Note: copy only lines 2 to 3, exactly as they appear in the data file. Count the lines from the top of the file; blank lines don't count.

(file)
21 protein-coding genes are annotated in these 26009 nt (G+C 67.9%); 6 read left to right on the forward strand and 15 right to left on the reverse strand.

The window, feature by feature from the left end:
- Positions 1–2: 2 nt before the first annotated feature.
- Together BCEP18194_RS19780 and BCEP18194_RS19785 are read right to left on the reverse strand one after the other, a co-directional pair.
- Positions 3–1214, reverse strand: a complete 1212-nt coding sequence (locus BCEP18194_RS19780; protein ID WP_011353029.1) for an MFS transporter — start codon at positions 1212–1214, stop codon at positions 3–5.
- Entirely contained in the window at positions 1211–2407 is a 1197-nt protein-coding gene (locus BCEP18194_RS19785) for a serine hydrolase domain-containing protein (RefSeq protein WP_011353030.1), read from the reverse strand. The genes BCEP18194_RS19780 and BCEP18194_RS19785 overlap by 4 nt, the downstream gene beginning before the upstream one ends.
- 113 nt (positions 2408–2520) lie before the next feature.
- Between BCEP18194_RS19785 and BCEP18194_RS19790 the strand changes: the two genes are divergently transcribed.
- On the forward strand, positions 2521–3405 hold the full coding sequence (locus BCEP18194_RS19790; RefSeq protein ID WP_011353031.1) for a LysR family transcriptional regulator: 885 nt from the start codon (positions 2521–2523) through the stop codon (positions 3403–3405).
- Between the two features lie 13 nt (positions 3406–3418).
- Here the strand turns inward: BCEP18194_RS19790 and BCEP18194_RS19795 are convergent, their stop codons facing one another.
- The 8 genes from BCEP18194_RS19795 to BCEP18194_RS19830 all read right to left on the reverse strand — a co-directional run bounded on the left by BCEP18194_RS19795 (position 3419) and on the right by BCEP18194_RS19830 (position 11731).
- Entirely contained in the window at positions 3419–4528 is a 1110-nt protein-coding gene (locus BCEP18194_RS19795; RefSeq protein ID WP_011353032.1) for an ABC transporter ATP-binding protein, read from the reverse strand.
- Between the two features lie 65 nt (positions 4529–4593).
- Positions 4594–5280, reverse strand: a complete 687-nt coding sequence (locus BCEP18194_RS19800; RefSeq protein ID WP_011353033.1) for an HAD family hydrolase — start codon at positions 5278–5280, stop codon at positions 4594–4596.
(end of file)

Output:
The window, feature by feature from the left end:
- Positions 1–2: 2 nt before the first annotated feature.